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More on the Indian Fort Road Site, Just Acquired by the Archaeological Conservancy

Posted by Edward V. Curtin on November 13, 2012 in Archaeology |
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It was recently reported that the Archaeological Conservancy has acquired the Indian Fort Road site near Ithaca,Tompkins County, New York. This is part of a larger effort the Archaeological Conservancy has undertaken to preserve Iroquois sites in central and western New York State.

Student excavating postmolds at Indian Fort Road site

Student excavating postmolds at the Indian Fort Road site

I had the wonderful opportunity to visit the Indian Road Fort site with my
Binghamton University field school students in 1980 when the site was being
investigated by David Jones, then a professor at Cornell University.  At the time, my students were learning archaeological survey techniques and testing Archaic period sites in the nearby Town of Catharine, also in New York’s Finger Lakes region.  We had come on the heels of the exciting news that Professor Jones and his students had found something no one had seen previously in an Iroquois earthwork: the use of interlaced horizontal timbers to strengthen the fortification, keeping the mounded soil from spreading away from the base of the site’s palisade.  The earthwork itself and the palisade had been constructed together as an integrated feature (also including adjoining ditches) on the perimeter of the village site.

I have two photos from that visit, and share them here. One shows a student working in the narrow cross-section trench that David Jones had placed across the earthwork. The student is digging out the palisades’ post molds, since they contain artifacts and “ecofacts” (i.e., environmental information).  The other photo shows students working in the presumed village area of the site, in a careful and exacting process of removing the plowzone by hand in an attempt to discover longhouse walls or interior features such as hearths or sleeping platforms (which would be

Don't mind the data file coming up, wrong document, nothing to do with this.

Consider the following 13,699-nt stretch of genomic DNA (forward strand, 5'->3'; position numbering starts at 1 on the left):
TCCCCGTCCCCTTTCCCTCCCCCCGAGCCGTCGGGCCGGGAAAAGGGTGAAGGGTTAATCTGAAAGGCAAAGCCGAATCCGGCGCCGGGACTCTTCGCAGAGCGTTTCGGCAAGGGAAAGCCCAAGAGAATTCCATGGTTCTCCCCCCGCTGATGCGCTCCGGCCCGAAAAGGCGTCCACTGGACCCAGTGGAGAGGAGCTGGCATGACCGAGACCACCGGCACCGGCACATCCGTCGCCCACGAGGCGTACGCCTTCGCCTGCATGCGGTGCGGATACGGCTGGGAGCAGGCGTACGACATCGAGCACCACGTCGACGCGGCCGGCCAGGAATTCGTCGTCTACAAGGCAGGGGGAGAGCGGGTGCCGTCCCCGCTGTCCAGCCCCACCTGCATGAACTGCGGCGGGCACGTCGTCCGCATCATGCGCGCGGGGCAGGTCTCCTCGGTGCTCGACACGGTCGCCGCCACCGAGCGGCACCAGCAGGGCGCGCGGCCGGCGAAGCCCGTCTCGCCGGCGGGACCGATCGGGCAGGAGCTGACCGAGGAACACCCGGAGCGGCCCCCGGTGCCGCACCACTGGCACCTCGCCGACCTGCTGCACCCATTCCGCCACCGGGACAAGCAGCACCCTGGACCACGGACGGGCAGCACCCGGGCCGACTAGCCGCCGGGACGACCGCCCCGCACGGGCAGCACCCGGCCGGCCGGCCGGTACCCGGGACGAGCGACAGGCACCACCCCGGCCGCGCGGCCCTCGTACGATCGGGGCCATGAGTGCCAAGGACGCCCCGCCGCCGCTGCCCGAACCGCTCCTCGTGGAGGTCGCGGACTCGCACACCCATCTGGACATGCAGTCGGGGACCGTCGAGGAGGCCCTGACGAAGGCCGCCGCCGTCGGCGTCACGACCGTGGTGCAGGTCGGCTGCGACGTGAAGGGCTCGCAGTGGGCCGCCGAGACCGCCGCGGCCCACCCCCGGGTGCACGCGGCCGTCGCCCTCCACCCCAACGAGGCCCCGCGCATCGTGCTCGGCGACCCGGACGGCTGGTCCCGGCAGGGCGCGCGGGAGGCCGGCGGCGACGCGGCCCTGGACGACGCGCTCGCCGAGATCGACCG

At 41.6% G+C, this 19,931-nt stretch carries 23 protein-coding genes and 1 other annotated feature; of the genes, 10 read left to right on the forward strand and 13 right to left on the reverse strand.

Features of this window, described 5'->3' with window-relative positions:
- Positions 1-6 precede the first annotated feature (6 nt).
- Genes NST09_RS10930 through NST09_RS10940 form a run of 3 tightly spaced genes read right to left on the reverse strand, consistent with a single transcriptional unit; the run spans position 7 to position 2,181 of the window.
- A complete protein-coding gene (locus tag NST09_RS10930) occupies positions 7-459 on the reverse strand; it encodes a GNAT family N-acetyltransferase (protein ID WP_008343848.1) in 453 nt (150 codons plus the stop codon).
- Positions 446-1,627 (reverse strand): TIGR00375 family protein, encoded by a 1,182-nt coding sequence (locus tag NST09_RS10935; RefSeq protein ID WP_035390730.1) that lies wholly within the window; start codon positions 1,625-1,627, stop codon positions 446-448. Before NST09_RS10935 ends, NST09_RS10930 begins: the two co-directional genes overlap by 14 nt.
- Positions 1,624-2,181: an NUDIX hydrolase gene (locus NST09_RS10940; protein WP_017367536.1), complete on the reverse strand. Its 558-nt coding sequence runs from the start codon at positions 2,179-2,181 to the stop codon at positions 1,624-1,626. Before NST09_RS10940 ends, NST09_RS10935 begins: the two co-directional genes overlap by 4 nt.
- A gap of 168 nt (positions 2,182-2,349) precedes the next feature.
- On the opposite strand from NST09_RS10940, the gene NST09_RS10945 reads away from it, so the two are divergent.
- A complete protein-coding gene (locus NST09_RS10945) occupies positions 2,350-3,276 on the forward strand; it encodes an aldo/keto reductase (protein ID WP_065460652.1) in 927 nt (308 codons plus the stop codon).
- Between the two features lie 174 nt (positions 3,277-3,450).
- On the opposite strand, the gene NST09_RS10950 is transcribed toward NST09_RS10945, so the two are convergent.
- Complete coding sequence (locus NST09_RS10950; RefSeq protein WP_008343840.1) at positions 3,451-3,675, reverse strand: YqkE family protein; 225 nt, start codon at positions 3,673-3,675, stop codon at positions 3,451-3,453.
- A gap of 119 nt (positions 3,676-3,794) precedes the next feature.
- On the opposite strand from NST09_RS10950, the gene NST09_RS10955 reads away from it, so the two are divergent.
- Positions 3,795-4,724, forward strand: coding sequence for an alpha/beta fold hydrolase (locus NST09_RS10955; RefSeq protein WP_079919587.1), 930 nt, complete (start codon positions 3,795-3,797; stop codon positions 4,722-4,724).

Students search for features below the plowzone

Students search for features below the plowzone

marked by post molds similar to but perhaps smaller than those seen in the first photo).  The large, contiguous excavation units bounded by the strings shown in the second photo are conducive to discovering information about the size and internal partitioning of Iroquois longhouses.  At this stage of excavation, however, what we see is the undulating surface where the soil filling the plow scars is being removed from the subsoil.

For anyone interested in more about this site, I leave you with a reference to a short report on the Indian Fort Road site:

Jones, David L. and Anne Jones
1980   The Defenses at Indian Fort Road, Tompkins County, New York (“An ancient fortification in Tompkins County, N.Y.” – revisited).  Pennsylvania Archaeologist 50(1-2):61-71.

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